The first is personal. I have so much to be thankful for. When I think about growing up on the cold prairies in Canada and going to our neighbors' house to watch Walt Disney on Sunday nights, I realize how far I've come. We were the last family in town to get a TV. In 1961, we bought a used 1955 black and white Philco TV. I couldn't conceive of a color TV, let alone one that is 42 inches and that I can pause when the phone rings. If you had told me I would ever get to go to Disneyland, I would have thought you had been smoking something. No, that's not quite right, because the thing that people say you smoked is something I had never heard of. And I've been to Disneyland at least six times. If you had told me that my family would have two nice cars that would last over 100,000 miles each, I wouldn't have believed you. If you had told me I could fly to visit a friend on a weekend, I wouldn't have believed you. And I'm thankful for all of it, and for the somewhat-free economy that has helped me achieve it. I'm also thankful to some of my mentors who helped me along the way: my high-school vice principal, Brian Parker, my economist mentor, Harold Demsetz, of course my late friend Milton Friedman, my wife who has edited my writing for 25 years, Rena Henderson (although she doesn't edit these posts), and the leader of my first men's group, Fred Jealous, who is the proud father of the president and CEO of the NAACP. And I'm thankful for my wonderful daughter, Karen Henderson, who is coming into her own as a strong, joyous young adult.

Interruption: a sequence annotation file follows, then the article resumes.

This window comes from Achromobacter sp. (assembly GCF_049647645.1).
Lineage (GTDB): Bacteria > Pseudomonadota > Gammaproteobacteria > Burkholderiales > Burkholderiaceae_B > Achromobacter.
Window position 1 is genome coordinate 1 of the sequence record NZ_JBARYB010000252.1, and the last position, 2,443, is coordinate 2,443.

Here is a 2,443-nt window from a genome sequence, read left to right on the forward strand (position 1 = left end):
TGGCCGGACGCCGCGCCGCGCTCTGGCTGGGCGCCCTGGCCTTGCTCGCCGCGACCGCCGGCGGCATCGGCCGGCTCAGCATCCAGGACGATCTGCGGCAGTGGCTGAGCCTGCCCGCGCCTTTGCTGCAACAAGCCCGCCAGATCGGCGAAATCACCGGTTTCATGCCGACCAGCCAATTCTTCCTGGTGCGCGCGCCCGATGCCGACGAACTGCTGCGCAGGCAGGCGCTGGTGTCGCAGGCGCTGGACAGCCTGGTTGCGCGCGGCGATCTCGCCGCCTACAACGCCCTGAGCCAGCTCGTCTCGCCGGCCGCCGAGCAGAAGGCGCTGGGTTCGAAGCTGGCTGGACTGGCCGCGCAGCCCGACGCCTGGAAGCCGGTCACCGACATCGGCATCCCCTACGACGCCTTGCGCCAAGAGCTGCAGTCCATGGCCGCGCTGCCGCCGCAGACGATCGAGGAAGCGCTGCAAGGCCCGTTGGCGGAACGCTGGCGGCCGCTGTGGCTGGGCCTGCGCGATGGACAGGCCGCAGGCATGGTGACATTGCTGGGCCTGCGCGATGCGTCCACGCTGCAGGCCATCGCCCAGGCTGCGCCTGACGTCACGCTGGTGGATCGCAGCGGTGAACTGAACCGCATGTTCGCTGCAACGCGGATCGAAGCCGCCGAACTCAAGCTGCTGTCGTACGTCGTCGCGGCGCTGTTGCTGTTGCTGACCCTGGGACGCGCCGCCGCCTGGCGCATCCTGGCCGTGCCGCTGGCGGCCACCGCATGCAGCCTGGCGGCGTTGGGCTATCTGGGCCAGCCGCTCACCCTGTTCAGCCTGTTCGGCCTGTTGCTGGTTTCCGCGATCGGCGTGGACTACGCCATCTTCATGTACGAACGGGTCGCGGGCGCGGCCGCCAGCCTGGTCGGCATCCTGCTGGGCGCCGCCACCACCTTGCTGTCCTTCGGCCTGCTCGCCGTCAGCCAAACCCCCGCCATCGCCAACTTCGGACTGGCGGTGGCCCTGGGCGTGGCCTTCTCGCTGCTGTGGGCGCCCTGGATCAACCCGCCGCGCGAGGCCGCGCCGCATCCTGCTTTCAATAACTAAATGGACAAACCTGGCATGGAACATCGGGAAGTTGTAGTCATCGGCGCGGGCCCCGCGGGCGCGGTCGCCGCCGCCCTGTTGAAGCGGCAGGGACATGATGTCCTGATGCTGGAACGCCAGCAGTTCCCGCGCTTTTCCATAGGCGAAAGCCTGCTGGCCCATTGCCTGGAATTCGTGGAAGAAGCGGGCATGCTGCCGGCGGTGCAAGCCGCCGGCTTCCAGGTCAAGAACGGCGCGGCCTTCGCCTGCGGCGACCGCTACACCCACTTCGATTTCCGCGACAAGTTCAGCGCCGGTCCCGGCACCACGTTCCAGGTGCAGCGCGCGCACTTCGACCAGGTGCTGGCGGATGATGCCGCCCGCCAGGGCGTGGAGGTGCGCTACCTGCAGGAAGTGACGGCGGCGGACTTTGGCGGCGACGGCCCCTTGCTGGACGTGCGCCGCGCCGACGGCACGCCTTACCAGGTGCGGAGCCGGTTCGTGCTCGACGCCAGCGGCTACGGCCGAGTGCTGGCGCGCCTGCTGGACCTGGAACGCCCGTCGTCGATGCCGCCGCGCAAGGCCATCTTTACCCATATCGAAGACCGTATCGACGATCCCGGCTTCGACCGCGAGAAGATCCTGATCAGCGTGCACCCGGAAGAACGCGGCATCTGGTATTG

Even if I didn't have this incredible wealth, I would be thankful. In my view, every day above ground and not in prison is a good day.
Second, I strongly recommend an article by Suffolk University economist Ben Powell, one of my favorite young economists, on Thanksgiving.